Beauty: BUSTED! Wonderbar

Is this "miracle" cleanser worth the money?

Beauty: BUSTED! Wonderbar


Spring always sees the release of new skin care products.

For years now, cosmetics companies have been in a race to see who can produce the most expensive products in certain categories. This has been obvious in the moisturizer and skin cream sector, with moisturizers reaching well beyond the $150 mark for 50mL of product. Are they worth the money? Sometimes. More often than not there are much more reasonably priced alternatives available.  

This year it seems the cleanser category is being ramped up for major price increases. The question begs: are these new cleansers somehow so much more advanced that they warrant the extreme prices?

Wonderbar, $40 for 25g or $140 for 100g

This cleansing bar is not a soap, and I want to be clear about that. Soap is not meant to be used on the skinever. That is another conversation, however.

This is a cleanser in a solid format. This does not actually mean it is somehow a superior cleanser to others on the market.

Claims: corrects acne, dry skin, sagging skin, dull skin, large pores, melasma, rosacea

Let's examine these claims:

First, a single product cannot possibly correct all of the concerns listed. Seriously, some of the conditions are medical issues that require either medication or intense treatment from technology found in dermatologists' offices.

Second, the ingredient list does not support the claims. There are only 13 ingredients on the list. If we remove cleansers (which will only clean the dirt, oil, and makeup from the skin), thickening agents (which are included only to create the "bar" format), humectants (which do provide some moisture benefits, but are standard ingredients in all cosmetics), anti-oil ingredients (which again are standard in most cosmetics), exfoliator (which is a precursor ascorbic acidagain, standard in most cosmetics), plant extracts of olive oil and chamomile (both great ingredients, but, again, standard in cosmetics), all that remains are two ingredients.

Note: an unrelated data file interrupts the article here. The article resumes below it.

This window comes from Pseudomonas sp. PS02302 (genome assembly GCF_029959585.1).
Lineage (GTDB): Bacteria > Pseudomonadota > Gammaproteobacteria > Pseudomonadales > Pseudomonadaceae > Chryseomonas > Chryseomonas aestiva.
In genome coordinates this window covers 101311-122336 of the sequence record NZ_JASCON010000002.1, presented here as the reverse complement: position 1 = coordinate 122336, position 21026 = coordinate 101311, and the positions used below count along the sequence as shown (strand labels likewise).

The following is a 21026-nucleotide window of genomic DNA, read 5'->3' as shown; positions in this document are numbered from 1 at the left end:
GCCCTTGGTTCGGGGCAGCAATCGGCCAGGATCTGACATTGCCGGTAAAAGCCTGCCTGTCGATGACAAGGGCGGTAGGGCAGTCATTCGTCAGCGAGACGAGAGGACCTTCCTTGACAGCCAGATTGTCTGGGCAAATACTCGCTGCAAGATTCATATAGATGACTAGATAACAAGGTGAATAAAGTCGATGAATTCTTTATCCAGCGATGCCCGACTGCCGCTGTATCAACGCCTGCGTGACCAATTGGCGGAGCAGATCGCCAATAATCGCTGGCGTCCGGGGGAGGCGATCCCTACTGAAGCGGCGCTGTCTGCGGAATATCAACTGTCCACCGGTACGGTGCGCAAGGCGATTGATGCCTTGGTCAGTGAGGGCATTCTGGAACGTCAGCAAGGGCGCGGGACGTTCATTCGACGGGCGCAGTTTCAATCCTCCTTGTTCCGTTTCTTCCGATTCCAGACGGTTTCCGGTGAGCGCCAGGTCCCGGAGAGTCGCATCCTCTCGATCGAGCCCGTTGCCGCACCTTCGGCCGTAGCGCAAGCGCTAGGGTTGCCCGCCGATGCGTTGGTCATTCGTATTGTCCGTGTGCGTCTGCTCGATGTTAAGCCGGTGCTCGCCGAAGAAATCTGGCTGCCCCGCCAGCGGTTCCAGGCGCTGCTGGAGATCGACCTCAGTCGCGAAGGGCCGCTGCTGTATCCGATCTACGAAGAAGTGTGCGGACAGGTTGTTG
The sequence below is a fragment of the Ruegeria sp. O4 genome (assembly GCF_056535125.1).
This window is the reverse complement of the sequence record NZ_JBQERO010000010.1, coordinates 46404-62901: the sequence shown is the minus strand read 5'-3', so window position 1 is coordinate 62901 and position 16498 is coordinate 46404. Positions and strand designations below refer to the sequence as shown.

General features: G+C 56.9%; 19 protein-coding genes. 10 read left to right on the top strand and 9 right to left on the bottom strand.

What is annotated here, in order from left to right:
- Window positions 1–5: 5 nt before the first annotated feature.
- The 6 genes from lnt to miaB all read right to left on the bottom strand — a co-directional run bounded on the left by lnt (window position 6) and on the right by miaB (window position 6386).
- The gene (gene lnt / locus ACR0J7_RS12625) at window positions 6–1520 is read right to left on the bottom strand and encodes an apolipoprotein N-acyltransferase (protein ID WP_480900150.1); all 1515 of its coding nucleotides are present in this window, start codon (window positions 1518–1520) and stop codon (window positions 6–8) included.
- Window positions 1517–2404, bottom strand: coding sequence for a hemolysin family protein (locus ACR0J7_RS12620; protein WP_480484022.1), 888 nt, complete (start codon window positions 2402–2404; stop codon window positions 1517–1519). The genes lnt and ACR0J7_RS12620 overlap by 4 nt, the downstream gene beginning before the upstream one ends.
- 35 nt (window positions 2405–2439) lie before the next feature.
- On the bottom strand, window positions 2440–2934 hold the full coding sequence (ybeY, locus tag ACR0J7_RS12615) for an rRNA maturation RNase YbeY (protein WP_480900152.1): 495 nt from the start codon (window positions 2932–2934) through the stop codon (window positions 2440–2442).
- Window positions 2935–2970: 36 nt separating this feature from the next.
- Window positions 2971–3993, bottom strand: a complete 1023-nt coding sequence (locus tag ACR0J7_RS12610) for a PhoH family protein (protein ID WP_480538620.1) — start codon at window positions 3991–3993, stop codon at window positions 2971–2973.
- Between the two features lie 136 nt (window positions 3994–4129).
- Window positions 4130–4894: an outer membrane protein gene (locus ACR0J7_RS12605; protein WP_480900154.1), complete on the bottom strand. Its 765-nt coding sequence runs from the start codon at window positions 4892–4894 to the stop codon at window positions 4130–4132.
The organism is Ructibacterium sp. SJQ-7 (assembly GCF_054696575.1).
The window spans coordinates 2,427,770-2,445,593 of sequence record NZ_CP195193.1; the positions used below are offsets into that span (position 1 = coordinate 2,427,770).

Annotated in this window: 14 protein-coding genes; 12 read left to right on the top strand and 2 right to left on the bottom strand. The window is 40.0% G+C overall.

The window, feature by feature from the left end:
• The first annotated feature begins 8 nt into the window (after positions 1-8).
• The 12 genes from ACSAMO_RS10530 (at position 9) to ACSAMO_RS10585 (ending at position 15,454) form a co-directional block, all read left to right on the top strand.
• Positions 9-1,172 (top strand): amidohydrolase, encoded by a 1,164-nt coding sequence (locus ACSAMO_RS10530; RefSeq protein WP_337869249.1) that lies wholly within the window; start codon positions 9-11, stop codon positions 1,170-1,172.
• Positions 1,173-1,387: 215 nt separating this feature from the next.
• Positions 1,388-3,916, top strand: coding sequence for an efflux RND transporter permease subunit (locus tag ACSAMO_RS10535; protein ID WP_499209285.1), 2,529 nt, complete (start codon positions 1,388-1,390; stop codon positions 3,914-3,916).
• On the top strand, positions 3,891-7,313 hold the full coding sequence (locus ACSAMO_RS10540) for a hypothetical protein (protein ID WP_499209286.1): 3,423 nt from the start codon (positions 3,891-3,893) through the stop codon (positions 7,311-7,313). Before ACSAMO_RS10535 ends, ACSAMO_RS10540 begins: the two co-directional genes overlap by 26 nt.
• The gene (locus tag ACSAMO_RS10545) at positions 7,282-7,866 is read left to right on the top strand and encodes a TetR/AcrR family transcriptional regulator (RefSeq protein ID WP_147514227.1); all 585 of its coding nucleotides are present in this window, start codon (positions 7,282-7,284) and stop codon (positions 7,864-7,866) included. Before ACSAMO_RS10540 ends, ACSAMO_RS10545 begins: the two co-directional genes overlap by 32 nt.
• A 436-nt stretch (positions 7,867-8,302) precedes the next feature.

Third, the "miracle" ingredients:

  • Heilmoor Clay: sourced from Austria, this is a Moor Mud. Moor Mud is an ingredient that has been used in cosmetic formulas for literally hundreds of years. Yes, heilmoor clay may be rich in hundreds of plant extracts, but that does not mean anything when referring to skincare. Immediately I askwhat are the plant extracts? Not all plant extracts are good or even safe for skin.
  • Chlorey'nahre (CLO): a proprietary ingredient derived from algae and manipulated with nanotechnology. What does it do? There is no published information about this ingredient, it is not listed in any cosmetics ingredient data base recognized by the industry, and it does not appear in the International Cosmetics Ingredient Dictionary (INCI system), which all cosmetics companies are legally bound to adhere to when listing ingredients on packaging. The only information available is from Wonderbar.  It is a blend of algae that has been mironized to penetrate deeply into the skin. Algae is found in many cosmetics and is a powerful antioxidant and rich in vitamins.

Based on the actual ingredients listed versus the marketing claims, this product is so overpriced it is shocking. Every single ingredient is as basic as a cosmetic formula can be. There is not a single ingredient that cannot be found in almost every cosmetic cleanser on the market todayboth expensive and inexpensive.  

Less expensive option:

Erno Laszlo Sea Mud Deep Cleansing Bar, $45 for 150g

Contains very similar cleansers, thickeners, humectants, and even has an exfoliator built in. This product also uses sea mud, which is infused with algae extract. Gram for gram it is almost 450% less expensive.

For more Beauty: Busted! check out my reviews of MAC Cleanse Off Oil and Anti-Wrinkle Creams.


Christine Horne: Redefining Beauty